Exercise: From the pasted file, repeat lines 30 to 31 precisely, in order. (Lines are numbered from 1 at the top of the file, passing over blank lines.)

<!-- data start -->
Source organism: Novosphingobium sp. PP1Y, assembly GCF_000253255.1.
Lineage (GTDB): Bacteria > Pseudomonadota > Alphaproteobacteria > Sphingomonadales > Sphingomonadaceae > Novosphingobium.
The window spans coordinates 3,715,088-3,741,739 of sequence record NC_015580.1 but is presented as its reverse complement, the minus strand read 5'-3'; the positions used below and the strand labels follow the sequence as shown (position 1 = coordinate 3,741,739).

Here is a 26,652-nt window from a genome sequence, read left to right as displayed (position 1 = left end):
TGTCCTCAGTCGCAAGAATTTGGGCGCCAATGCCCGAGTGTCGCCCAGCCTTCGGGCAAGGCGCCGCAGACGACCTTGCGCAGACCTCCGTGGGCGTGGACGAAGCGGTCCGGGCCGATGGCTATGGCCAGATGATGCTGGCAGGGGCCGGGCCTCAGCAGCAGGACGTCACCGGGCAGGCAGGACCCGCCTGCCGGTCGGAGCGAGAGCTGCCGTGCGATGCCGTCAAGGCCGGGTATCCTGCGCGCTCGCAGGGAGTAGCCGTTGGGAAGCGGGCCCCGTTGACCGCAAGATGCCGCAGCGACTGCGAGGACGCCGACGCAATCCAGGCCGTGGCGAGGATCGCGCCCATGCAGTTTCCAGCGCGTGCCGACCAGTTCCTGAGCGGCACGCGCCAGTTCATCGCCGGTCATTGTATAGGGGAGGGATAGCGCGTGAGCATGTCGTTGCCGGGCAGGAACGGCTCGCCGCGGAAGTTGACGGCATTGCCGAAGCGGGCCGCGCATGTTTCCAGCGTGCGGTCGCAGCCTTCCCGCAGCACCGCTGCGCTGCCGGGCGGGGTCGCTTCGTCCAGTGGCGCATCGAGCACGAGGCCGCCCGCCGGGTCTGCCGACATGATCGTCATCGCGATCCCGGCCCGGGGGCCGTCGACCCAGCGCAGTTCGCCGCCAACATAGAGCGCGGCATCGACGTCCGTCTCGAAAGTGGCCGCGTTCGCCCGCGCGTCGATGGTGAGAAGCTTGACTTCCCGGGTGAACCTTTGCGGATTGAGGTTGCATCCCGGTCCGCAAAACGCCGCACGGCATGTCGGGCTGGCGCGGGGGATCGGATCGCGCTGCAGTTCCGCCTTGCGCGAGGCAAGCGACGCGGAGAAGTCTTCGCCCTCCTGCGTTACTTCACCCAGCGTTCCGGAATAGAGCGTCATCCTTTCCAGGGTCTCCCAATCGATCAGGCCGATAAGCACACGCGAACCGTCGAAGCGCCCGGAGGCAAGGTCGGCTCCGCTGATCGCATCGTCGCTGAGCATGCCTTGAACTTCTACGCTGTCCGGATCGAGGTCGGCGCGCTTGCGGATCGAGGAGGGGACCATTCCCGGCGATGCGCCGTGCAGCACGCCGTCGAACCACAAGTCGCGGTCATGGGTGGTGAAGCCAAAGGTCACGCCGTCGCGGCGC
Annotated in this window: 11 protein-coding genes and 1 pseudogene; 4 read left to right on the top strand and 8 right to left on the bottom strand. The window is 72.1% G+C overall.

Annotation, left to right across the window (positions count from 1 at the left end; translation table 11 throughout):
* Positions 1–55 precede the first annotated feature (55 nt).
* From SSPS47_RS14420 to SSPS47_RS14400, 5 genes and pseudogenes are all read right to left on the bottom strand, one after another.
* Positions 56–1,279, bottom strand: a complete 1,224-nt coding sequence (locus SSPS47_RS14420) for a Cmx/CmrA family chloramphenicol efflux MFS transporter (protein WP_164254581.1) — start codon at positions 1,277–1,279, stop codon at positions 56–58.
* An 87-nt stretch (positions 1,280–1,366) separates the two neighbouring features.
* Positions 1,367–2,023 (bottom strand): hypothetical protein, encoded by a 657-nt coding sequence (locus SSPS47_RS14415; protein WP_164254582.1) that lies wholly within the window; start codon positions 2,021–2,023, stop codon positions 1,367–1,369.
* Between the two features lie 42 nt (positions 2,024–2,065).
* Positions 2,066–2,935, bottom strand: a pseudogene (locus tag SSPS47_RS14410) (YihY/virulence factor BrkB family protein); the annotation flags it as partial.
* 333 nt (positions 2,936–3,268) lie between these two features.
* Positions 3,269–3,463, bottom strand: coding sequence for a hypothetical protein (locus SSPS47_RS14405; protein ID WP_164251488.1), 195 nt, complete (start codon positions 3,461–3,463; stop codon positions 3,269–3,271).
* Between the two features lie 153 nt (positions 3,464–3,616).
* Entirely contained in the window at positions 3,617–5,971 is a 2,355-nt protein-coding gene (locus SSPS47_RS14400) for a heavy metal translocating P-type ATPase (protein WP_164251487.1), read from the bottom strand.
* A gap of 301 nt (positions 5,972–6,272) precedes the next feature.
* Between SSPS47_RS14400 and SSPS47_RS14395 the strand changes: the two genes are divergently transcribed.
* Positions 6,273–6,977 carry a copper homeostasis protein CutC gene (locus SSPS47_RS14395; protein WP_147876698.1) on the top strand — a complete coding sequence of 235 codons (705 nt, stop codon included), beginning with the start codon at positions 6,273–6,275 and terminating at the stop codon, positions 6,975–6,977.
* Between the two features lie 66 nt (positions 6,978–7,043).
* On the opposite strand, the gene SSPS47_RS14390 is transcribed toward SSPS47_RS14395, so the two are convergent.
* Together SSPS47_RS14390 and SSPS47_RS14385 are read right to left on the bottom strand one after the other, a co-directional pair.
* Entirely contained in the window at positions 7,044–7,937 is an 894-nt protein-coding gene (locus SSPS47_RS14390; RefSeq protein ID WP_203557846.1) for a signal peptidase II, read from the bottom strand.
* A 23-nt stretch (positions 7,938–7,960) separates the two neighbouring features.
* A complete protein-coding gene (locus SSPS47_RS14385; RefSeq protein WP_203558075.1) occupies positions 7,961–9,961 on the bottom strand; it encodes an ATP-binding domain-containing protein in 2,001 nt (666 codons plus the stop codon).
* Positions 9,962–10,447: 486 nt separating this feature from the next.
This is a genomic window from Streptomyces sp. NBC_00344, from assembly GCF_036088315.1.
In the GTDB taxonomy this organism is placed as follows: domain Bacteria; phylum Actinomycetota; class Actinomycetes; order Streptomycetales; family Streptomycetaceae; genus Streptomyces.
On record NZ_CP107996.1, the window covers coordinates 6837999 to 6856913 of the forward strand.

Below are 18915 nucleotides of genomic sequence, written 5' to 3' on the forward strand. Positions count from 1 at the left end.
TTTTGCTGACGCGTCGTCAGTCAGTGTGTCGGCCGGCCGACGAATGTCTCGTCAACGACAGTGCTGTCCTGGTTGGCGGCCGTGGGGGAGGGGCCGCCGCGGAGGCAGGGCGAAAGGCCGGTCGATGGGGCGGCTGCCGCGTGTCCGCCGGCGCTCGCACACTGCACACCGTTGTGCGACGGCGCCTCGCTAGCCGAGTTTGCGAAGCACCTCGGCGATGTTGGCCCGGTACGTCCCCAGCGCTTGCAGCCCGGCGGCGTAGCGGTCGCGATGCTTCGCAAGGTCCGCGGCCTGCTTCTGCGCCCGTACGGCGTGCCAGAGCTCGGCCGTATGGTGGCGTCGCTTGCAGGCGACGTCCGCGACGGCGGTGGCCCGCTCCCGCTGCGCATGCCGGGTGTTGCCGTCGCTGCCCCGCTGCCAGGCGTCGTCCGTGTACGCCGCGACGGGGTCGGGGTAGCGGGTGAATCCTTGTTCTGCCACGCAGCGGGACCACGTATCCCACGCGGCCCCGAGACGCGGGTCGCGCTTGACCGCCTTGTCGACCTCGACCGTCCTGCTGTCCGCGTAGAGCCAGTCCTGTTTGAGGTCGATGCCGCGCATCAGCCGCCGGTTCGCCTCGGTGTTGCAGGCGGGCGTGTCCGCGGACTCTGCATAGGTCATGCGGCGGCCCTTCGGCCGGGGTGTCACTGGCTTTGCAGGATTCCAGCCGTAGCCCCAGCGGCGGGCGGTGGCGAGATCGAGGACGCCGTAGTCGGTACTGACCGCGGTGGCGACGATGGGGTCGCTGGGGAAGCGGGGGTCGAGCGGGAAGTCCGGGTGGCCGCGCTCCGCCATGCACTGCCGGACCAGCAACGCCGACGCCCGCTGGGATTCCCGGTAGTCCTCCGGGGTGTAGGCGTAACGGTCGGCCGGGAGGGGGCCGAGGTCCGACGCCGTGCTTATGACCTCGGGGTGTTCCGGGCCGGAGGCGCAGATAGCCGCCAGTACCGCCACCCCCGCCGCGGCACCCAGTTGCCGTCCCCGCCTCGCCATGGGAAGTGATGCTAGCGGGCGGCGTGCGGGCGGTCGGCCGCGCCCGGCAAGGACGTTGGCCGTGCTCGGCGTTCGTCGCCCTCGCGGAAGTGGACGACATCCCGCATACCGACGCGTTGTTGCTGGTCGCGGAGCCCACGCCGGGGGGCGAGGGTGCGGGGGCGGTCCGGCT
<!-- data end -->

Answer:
In the GTDB taxonomy this organism is placed as follows: domain Bacteria; phylum Actinomycetota; class Actinomycetes; order Streptomycetales; family Streptomycetaceae; genus Streptomyces.
On record NZ_CP107996.1, the window covers coordinates 6837999 to 6856913 of the forward strand.